Vertical mulching creates vertical shafts in the root mass to ensure oxygen, moisture, and nutrients can evenly penetrate into the root mass that is lacking due to compaction or a soil mix that is too moist. Which both limits oxygen which is needed in order for the roots to take up moisture and nutrients.

    What is needed to make a vertical mulch mix, components and tools.
    My mix consist of 3 components. Organic material, aggregate, and fertilizer. Must be free of silt or fine dust. All Need to be about the size of coarse coffee grounds, not fine espresso ground as that is too silty or dusty and will block oxygen and moisture; if the components are too big it will allow too much oxygen into the roots or may even block the mix from properly filling the shaft.

    I use the following.

    -PHC ROOTS 7-7-7 fertilizer. All organic, slow release with added beneficial bacteria and microbes that improve the health of your pot mix and your tree. This is hands down the ONLY fertilizer that I will use on maples. I have been using for 4 years after a 10 year hands on research project on fertilizers. This fertilizer is available from AM Leonard.
    A.M. Leonard Tools for the Horticultural Industry since 1885.

    -Sharp silica sand or similar aggregate. Again its important that its the size of coarse ground coffee and not too fine like play sand or too large like pea gravel.

    -Pine fines, also sold as soil conditioner. This is free of any silt, soil, and peat. The pine fines act as organic matter that helps retain moisture, without staying too wet or drying too quickly. It helps provide a healthy balance of moisture and oxygen.

    -A 6" L x .3 to .5" W pointed spike or medium to large Phillips-head screwdriver of similar size.

    -Mixing bucket

    mix 1/3 pine fines to 2/3 sharp silica or aggregate. Use 1/3 to half the recommended PHC roots fertilizer amount for your tree or container size. Add this to your mix, but be sure that the amount is no more than 1/3 of your mulching mix (fertilizer is no more than 1/3 of the total pine fines and silica sand mix) Mix everything together in your mixing bucket and when you take a scoop as a sample you should see an even consistency of Silica sand, pine fines with a lesser amount of fertilizer present to ensure it is well mixed.

    Measure the length from the trunk of your tree to the inside pot wall and divide by 3. For example lets say the inner pot wall to the trunk is 6". Divide by 3 and you get 2". Grab your spike and position it 2" from the pot wall and in the 12 o'clock position. Push the spike into the soil gently and rocking it back and forth gingerly to avoid damaging roots. make a hole that is 1/2 the depth of the pot. We do not want to go all the way to the bottom. It should be atleast 3" deep but not more than half way the totla depth of the pot. Most pots will allow you to go 4" to 5" inches deep and that is deep enough as most feeder roots occur in the first 3"-4" of surface soil. Rock the spoke in a circular motion so that it make a hole that is between the size of a nickle or quarter. Pull the spike out. Fill the hole with your vertical mulching mix about half way. Use spike to gently tap the mix in, then fill to the top of the hole and create a slight mound at the surface no more than an inch above the surface soil.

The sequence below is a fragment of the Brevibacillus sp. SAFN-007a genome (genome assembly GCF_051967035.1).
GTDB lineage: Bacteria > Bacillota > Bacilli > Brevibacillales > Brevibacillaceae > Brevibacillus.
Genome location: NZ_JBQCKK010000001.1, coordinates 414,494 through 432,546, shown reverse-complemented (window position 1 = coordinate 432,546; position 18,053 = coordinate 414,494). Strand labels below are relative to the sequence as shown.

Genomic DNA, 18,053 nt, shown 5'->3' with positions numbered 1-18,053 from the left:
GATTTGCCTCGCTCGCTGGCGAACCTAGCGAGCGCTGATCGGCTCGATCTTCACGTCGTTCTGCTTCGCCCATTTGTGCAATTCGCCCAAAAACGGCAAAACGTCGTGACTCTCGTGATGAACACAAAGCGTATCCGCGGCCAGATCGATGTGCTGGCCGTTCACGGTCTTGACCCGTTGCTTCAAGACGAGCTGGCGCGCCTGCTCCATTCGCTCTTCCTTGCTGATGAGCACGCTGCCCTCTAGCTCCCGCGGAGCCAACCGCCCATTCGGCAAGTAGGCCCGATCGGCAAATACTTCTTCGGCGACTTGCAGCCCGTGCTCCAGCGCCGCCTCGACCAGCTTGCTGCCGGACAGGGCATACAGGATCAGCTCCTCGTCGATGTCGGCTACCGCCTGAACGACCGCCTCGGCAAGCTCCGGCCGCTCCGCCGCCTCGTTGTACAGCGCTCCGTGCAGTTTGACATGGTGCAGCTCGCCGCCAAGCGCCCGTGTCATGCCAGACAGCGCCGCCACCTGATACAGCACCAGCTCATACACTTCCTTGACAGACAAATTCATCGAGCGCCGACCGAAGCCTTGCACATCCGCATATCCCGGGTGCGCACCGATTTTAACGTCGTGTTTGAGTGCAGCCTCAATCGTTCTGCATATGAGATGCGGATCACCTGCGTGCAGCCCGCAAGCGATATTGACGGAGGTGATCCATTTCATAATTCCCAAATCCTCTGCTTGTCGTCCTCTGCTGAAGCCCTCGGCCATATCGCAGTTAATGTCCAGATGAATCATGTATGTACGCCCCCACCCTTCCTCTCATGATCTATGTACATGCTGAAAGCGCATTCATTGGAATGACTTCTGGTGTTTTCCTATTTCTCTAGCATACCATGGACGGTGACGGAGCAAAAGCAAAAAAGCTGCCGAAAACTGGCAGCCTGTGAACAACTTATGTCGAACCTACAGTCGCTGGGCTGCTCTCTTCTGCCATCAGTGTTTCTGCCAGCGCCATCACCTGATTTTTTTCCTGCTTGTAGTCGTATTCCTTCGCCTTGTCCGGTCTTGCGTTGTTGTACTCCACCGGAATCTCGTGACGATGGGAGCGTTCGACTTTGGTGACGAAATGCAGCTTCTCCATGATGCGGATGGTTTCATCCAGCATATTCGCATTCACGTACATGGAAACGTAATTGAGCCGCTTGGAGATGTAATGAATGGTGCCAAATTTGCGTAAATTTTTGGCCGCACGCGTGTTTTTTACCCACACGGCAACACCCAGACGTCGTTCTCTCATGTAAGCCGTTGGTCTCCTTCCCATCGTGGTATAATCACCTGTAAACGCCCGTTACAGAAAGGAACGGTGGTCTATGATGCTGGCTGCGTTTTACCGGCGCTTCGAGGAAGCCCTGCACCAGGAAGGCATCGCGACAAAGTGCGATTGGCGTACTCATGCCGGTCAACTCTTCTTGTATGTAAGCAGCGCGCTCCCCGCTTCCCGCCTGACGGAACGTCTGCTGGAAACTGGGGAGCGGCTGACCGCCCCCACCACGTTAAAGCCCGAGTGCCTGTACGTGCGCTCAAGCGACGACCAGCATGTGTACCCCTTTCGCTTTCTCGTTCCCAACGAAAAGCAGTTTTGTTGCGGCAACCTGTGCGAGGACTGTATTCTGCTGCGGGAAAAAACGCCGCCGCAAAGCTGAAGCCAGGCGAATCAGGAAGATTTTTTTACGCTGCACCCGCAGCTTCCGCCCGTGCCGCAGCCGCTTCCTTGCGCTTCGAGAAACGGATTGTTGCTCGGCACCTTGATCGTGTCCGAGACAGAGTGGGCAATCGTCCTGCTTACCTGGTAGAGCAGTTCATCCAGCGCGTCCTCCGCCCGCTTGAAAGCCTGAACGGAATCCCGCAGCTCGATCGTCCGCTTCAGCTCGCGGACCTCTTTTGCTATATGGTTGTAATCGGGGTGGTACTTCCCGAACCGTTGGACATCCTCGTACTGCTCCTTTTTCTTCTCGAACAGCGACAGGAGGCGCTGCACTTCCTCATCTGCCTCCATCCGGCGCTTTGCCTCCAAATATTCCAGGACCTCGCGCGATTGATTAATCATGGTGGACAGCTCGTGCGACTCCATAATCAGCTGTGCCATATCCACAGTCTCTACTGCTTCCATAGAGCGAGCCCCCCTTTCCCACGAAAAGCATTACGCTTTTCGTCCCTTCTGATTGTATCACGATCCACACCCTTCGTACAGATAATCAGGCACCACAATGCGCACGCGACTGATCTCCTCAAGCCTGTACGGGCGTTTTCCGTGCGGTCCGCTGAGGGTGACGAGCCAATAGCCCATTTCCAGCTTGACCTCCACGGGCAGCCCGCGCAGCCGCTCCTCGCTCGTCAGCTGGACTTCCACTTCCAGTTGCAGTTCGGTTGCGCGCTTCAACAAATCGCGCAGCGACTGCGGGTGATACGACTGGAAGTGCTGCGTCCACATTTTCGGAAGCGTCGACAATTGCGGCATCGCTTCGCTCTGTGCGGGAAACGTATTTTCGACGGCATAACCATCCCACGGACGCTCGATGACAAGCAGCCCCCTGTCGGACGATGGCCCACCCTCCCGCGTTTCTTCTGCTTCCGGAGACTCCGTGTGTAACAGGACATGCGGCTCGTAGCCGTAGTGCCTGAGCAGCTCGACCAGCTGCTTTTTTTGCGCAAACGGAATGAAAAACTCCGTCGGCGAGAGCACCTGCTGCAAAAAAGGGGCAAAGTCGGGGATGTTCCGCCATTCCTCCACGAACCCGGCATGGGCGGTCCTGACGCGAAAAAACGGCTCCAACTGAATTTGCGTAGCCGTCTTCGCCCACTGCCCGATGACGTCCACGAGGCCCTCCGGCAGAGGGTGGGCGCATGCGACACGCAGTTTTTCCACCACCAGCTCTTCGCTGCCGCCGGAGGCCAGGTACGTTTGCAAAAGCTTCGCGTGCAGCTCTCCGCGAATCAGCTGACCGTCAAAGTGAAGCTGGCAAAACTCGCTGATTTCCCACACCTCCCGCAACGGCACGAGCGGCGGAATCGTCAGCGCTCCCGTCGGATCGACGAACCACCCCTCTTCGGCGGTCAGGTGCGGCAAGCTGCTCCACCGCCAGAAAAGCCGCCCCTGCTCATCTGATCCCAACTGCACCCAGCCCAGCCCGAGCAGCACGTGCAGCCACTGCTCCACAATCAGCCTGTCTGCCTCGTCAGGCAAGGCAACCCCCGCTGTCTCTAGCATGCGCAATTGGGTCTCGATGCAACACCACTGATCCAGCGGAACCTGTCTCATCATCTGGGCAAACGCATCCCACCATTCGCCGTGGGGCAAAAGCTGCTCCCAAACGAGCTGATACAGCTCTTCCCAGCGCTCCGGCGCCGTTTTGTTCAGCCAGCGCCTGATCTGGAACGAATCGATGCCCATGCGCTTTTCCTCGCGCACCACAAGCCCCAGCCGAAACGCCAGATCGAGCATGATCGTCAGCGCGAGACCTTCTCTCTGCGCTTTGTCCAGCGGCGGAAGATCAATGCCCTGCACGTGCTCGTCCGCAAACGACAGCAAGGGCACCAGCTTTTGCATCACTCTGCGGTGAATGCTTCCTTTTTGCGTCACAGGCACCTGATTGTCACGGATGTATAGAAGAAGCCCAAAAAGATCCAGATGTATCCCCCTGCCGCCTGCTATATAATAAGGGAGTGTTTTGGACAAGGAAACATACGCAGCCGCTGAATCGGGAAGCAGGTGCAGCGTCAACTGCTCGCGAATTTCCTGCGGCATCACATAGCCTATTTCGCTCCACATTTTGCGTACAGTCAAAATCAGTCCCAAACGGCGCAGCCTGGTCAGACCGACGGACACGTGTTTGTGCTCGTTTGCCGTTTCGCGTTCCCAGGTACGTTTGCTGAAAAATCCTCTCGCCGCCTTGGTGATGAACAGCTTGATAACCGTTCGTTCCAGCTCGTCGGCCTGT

Move your spike to the 3 o'clock, 6 o'clock, and 9 o'clock positions and repeat. Keep in mind that the hole should not hit the pot wall. If pot tapers inward, do your hole at an angle inward so that it does not hit the pot wall. We want water penetrating the soil mass and not escaping down the pot wall. Water the pot and if the mix settles, add more mix and water again. If soil is severely compacted you can use a thinner spike to gently aerate the surface area of the root mass penetrating 2" down but don't widen the hole like you do when making the hole for vertical mulching. The following year these steps can be repeated in the 1:30, 4:30, 7:30 and 10:30 positions or in-between the vertical mulching holes made from the season before. Or for very large pots you may want to vertical mulch in all the positions mentioned above.

    Additional fertilizer and mulch can be added to the root surface just as long as the cumulative fertilizer application does not exceed 1/2 the recommended dose.

    Please note that vertical mulching as described above is not just limited to container grown trees. The technique can be used for landscape grown trees too. It will improve the overall health of the tree increasing vigor and promote back budding and fullness in the canopy.
    Last edited: Apr 26, 2017
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  5. 0soyoung

    0soyoung Rising Contributor

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    Anacortes, WA
    I suggest getting a meat thermometer probe ($15 or so at your grocery store) and sticking it in among the roots to see just how hot they are rather than guessing and waiting. Roots should be kept below 95F (35C).
    emery and AlainK like this.